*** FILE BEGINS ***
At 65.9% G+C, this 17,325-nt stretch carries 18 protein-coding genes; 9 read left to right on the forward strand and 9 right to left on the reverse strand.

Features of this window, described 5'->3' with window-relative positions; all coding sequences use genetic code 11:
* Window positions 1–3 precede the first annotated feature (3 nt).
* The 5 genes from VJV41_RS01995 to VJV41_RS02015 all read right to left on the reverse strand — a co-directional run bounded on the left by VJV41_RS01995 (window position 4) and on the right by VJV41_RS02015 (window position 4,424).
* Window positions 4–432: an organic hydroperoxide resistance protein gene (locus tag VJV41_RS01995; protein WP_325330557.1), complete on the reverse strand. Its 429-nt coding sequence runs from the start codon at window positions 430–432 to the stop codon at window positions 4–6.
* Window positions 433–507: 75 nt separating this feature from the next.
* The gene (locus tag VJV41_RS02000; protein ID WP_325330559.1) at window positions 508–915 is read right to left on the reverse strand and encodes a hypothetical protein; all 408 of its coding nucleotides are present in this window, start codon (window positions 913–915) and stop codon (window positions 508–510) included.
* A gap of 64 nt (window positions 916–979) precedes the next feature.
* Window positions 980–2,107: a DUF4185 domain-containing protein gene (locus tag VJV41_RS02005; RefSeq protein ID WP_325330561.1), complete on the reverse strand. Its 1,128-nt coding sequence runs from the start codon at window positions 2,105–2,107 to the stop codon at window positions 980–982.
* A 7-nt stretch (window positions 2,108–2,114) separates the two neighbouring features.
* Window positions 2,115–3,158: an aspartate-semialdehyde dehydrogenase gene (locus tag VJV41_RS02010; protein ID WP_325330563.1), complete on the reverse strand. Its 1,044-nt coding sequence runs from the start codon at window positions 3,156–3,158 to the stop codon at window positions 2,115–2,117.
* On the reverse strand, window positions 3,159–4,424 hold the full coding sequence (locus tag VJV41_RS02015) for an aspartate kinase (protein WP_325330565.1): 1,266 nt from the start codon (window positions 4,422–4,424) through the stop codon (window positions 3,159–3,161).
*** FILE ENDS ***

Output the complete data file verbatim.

At 65.9% G+C, this 17,325-nt stretch carries 18 protein-coding genes; 9 read left to right on the forward strand and 9 right to left on the reverse strand.

Features of this window, described 5'->3' with window-relative positions; all coding sequences use genetic code 11:
* Window positions 1–3 precede the first annotated feature (3 nt).
* The 5 genes from VJV41_RS01995 to VJV41_RS02015 all read right to left on the reverse strand — a co-directional run bounded on the left by VJV41_RS01995 (window position 4) and on the right by VJV41_RS02015 (window position 4,424).
* Window positions 4–432: an organic hydroperoxide resistance protein gene (locus tag VJV41_RS01995; protein WP_325330557.1), complete on the reverse strand. Its 429-nt coding sequence runs from the start codon at window positions 430–432 to the stop codon at window positions 4–6.
* Window positions 433–507: 75 nt separating this feature from the next.
* The gene (locus tag VJV41_RS02000; protein ID WP_325330559.1) at window positions 508–915 is read right to left on the reverse strand and encodes a hypothetical protein; all 408 of its coding nucleotides are present in this window, start codon (window positions 913–915) and stop codon (window positions 508–510) included.
* A gap of 64 nt (window positions 916–979) precedes the next feature.
* Window positions 980–2,107: a DUF4185 domain-containing protein gene (locus tag VJV41_RS02005; RefSeq protein ID WP_325330561.1), complete on the reverse strand. Its 1,128-nt coding sequence runs from the start codon at window positions 2,105–2,107 to the stop codon at window positions 980–982.
* A 7-nt stretch (window positions 2,108–2,114) separates the two neighbouring features.
* Window positions 2,115–3,158: an aspartate-semialdehyde dehydrogenase gene (locus tag VJV41_RS02010; protein ID WP_325330563.1), complete on the reverse strand. Its 1,044-nt coding sequence runs from the start codon at window positions 3,156–3,158 to the stop codon at window positions 2,115–2,117.
* On the reverse strand, window positions 3,159–4,424 hold the full coding sequence (locus tag VJV41_RS02015) for an aspartate kinase (protein WP_325330565.1): 1,266 nt from the start codon (window positions 4,422–4,424) through the stop codon (window positions 3,159–3,161).